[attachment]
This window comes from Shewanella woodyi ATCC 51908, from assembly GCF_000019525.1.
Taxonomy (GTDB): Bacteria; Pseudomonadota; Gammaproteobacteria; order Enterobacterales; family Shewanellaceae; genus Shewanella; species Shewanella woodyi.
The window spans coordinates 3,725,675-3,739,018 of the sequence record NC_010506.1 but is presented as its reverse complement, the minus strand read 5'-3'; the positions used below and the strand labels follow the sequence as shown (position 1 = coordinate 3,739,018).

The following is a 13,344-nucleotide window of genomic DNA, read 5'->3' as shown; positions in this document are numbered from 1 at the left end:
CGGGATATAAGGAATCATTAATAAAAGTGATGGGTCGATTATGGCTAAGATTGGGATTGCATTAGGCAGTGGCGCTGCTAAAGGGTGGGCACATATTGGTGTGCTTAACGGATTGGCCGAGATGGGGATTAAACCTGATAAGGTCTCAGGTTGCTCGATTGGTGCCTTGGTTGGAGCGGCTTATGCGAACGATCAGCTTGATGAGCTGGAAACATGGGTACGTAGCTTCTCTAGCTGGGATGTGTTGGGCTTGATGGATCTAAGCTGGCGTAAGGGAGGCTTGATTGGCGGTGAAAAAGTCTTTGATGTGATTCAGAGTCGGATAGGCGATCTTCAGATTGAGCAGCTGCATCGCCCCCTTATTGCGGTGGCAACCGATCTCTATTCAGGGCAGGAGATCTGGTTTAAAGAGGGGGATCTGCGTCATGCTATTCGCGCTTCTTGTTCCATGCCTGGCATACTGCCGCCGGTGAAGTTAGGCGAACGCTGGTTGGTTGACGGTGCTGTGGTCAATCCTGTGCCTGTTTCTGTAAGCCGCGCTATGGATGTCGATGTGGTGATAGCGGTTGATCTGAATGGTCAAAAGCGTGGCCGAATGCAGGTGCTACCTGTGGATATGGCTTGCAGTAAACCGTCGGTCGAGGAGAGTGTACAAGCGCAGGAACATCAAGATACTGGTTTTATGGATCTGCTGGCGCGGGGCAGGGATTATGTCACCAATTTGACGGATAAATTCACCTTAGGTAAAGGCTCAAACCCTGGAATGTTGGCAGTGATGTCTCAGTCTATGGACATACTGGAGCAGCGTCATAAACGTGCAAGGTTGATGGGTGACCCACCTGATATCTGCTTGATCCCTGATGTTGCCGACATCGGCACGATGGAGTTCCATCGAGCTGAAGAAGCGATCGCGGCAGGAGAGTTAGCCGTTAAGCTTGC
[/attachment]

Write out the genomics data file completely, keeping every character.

This window comes from Shewanella woodyi ATCC 51908, from assembly GCF_000019525.1.
Taxonomy (GTDB): Bacteria; Pseudomonadota; Gammaproteobacteria; order Enterobacterales; family Shewanellaceae; genus Shewanella; species Shewanella woodyi.
The window spans coordinates 3,725,675-3,739,018 of the sequence record NC_010506.1 but is presented as its reverse complement, the minus strand read 5'-3'; the positions used below and the strand labels follow the sequence as shown (position 1 = coordinate 3,739,018).

The following is a 13,344-nucleotide window of genomic DNA, read 5'->3' as shown; positions in this document are numbered from 1 at the left end:
CGGGATATAAGGAATCATTAATAAAAGTGATGGGTCGATTATGGCTAAGATTGGGATTGCATTAGGCAGTGGCGCTGCTAAAGGGTGGGCACATATTGGTGTGCTTAACGGATTGGCCGAGATGGGGATTAAACCTGATAAGGTCTCAGGTTGCTCGATTGGTGCCTTGGTTGGAGCGGCTTATGCGAACGATCAGCTTGATGAGCTGGAAACATGGGTACGTAGCTTCTCTAGCTGGGATGTGTTGGGCTTGATGGATCTAAGCTGGCGTAAGGGAGGCTTGATTGGCGGTGAAAAAGTCTTTGATGTGATTCAGAGTCGGATAGGCGATCTTCAGATTGAGCAGCTGCATCGCCCCCTTATTGCGGTGGCAACCGATCTCTATTCAGGGCAGGAGATCTGGTTTAAAGAGGGGGATCTGCGTCATGCTATTCGCGCTTCTTGTTCCATGCCTGGCATACTGCCGCCGGTGAAGTTAGGCGAACGCTGGTTGGTTGACGGTGCTGTGGTCAATCCTGTGCCTGTTTCTGTAAGCCGCGCTATGGATGTCGATGTGGTGATAGCGGTTGATCTGAATGGTCAAAAGCGTGGCCGAATGCAGGTGCTACCTGTGGATATGGCTTGCAGTAAACCGTCGGTCGAGGAGAGTGTACAAGCGCAGGAACATCAAGATACTGGTTTTATGGATCTGCTGGCGCGGGGCAGGGATTATGTCACCAATTTGACGGATAAATTCACCTTAGGTAAAGGCTCAAACCCTGGAATGTTGGCAGTGATGTCTCAGTCTATGGACATACTGGAGCAGCGTCATAAACGTGCAAGGTTGATGGGTGACCCACCTGATATCTGCTTGATCCCTGATGTTGCCGACATCGGCACGATGGAGTTCCATCGAGCTGAAGAAGCGATCGCGGCAGGAGAGTTAGCCGTTAAGCTTGC